When people willingly tattoo a company logo on their person

Fans of Apple, or Nike can queue for hours, or even days when a new product is released. In addition to the products themselves they might zealously slap stickers with the logo all over their belongings, but even advocates of these brands are unlikely to tattoo the company logo on their person. However, there is one brand where this happens. The company doesn’t pay these zealots, in fact you could even argue the zealots pay the company.

Ironman is an organization that runs endurance events. They are responsible for the Singapore Marathon, the Bordeaux Marathon, and in 2017 they bought the company running the Rock n Roll endurance races. However, it’s for triathlons that they are best known, and their swim-bike-run event in Kona, Hawaii is the race all the top athletes want to enter and win. Merely qualifying for the Hawaii event is a crowning achievement.

The full distance triathlon, with which their name has become synonymous, will usually begin at 7am with an hors’ d’oeuvres of 2.4 miles of open water swimming. You’ve little time to digest that before moving on to the main course, a 112 mile bike ride. Dessert, if you have the stomach, is a full marathon. The total distance is just over 140 miles, or 226 kilometres. Cut-off time is midnight, or 17 hours.

There are plenty of full distance triathlons around the world, but only those run by Ironman can officially call themselves an “Ironman triathlon”. You know a brand has truly made it in the minds of the public when the company name or product line has replaced the more generic noun or verb. Think Scotch tape instead of sticky tape, to Hoover instead of to vacuum, Kleenex, Xerox, etc. If you are a man going through a midlife crisis then you refer to a “full distance triathlon” as an “Ironman” regardless of whether it is run by the Ironman organization. (It trips off the tongue more smoothly than the alternative, and it has the added bonus of sounding Marvel-cool.)

Participants don’t take the event lightly. Anyone who is serious about successfully completing an Ironman triathlon will start formal training for a September event in April, and should already have some base level of fitness. There are days they need to train twice, and as race day nears the weekends become almost wholly given over to ever longer bike rides and ever longer runs. (The swimming will commonly be during the week.) By the time of race day participants might expect to have run over 500 miles in training, and biked in excess of 2,000 miles.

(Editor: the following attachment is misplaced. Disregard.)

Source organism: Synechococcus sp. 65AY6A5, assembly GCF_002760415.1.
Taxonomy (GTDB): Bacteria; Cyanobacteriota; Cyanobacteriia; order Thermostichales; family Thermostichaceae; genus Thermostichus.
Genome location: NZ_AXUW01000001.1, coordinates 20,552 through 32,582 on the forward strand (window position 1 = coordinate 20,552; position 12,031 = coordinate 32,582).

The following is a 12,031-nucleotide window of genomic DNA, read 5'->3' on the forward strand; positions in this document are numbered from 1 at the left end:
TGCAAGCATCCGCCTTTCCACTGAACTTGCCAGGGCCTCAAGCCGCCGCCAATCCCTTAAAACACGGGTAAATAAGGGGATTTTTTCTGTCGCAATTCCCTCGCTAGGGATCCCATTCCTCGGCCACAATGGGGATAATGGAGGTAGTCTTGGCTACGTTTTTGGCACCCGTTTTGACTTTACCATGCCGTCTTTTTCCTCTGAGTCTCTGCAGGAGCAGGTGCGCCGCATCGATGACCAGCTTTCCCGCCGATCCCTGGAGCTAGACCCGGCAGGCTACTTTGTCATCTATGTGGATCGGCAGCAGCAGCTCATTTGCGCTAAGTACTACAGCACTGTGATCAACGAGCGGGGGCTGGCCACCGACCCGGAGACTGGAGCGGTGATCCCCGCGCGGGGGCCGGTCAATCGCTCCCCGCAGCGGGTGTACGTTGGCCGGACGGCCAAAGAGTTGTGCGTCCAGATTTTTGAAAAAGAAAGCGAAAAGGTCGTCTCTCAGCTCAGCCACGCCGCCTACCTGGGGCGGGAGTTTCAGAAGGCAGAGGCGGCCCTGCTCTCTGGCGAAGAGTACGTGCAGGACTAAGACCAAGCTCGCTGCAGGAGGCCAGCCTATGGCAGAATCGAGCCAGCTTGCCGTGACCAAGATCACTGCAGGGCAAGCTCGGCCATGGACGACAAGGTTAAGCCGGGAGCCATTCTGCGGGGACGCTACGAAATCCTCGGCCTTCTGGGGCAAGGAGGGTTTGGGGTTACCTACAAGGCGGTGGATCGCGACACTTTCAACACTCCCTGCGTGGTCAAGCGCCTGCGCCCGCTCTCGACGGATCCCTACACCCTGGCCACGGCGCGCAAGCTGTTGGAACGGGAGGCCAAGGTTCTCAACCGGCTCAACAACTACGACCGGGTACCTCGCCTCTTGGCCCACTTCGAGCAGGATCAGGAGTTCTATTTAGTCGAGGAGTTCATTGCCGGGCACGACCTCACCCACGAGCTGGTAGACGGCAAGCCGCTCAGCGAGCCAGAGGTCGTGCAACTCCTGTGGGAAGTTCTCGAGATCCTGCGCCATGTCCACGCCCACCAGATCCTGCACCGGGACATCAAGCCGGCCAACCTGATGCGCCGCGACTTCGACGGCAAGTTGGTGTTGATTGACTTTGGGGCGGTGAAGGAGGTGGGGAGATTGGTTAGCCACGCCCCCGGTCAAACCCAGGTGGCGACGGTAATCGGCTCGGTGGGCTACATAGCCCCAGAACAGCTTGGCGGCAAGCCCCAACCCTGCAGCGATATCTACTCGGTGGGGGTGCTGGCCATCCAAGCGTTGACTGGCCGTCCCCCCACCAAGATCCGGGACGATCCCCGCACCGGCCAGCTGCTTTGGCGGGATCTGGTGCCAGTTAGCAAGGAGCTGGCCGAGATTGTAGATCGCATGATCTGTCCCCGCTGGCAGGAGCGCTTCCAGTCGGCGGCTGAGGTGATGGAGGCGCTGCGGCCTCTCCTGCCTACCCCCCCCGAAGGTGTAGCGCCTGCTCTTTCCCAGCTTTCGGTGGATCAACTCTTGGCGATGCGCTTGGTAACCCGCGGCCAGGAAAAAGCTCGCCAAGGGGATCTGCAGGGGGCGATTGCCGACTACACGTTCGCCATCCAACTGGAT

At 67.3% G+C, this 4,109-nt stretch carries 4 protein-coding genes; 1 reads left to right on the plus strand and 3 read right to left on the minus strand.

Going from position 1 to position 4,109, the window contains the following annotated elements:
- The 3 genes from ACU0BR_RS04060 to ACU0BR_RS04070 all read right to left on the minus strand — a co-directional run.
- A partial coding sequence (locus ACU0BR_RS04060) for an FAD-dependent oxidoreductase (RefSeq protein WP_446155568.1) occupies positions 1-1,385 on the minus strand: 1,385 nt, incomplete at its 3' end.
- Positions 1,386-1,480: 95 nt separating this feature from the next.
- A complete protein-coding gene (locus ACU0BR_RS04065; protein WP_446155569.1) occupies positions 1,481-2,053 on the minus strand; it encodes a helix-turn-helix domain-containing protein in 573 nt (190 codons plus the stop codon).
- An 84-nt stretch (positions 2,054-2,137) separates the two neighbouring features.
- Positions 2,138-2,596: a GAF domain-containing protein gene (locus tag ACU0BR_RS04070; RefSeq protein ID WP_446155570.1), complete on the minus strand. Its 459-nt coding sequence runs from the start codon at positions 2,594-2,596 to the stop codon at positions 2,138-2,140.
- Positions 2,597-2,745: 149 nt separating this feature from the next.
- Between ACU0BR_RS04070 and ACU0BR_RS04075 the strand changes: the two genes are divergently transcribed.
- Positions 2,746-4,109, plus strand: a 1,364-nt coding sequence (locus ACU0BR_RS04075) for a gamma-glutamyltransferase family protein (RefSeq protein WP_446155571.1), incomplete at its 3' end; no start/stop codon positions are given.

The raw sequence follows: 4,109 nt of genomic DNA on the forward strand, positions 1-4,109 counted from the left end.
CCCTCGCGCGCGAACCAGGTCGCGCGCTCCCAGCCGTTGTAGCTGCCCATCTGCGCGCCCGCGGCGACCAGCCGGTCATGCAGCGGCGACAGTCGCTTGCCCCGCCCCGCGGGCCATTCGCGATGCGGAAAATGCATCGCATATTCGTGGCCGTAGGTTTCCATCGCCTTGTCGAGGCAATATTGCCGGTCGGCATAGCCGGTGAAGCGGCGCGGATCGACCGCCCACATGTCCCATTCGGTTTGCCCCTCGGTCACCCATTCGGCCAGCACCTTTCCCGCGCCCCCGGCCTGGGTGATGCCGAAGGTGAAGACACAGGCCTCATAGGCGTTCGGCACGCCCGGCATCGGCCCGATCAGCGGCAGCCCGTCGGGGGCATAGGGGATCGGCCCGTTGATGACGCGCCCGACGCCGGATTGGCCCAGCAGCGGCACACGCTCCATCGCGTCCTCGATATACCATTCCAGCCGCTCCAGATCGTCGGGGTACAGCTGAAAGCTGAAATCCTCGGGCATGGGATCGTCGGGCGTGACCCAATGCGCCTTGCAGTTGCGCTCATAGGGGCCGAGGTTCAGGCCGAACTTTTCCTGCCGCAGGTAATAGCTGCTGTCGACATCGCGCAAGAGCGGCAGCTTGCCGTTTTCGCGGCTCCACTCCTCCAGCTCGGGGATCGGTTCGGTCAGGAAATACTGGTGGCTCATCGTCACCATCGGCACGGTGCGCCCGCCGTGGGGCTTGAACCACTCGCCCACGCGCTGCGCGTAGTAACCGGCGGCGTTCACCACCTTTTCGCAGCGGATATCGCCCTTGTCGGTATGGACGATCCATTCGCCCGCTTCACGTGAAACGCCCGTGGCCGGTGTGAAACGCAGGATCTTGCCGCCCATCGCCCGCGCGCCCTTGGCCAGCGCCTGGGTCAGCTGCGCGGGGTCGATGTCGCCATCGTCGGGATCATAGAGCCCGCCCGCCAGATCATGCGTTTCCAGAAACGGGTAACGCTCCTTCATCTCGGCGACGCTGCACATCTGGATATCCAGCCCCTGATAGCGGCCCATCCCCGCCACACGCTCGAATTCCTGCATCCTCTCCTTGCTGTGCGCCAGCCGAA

The financial cost is not light either once you’ve paid for: triathlon clothing, a separate wet suit, goggles, bike, bike shoes, bike helmet, replacement bike parts, bike maintenance, running shoes, coaching fees, physical therapy, massage, anti-chlorine shampoo, anti-chaffing cream, expensive go-faster sunglasses, energy bars, energy gels, energy drinks, and probably dental bills as well considering all of that sugar. The race fee itself is not inconsiderable, and since races are rarely on your doorstep you may also need to incur air fare, car rental, bike shipment costs, and accommodation all before the requisite trip to the tattoo parlor. Write out a check for $2,500, but be prepared to pay more.

It’s no wonder, after such commitment, such sacrifice, and such expense, that finishers want to brand themselves with evidence of their achievement. It’s common to find the Ironman logo painted on a bulging calf, but there are many body parts selected for the ink, and even more variations on the logo design, perfectly reflecting the diversity and individuality of those undertaking the journey.

It would be easy to think the participants are all lean, muscled men with too much money, too much time on their hands, and too much testosterone but in truth the participants are a glorious pot pourri of age, gender, race, nationality, faith, political persuasion, ego and physique. What they do all share is their commitment to the journey and a desire to test themselves in this way. I would also speculate that the majority are competitive, over-achievers and I wouldn’t be surprised if even their blood is type A.

However, few compare their finish times — they just want to make the cut-off — because everyone is on their own journey. The support for one another at such events is palpable… and addictive. Although not always visible, it’s understood that each has their own obstacles to navigate and so comparing times is an exercise in futility. Comparing is not the point. Whether you have five children or none, one kidney or two, one leg or two, this diverse group of people just want to come together and see what they themselves are made of; everyone trains and races to the beat of their own drum. There is even room for my friend, Don, who definitely does not have type A blood.

Knowing that my friend Don was doing such an event later in the year, but knowing little about these undertakings at the time, I naively asked him if he had a finish time in mind. He quipped, “I want to cross the line at 11:59pm”.

I had heard the largest cheer is reserved for the last person to make it across the line before the midnight cut-off, but Don is not a seeker of the limelight. I was confused. He continued, “If I finish earlier then I have probably tried too hard.”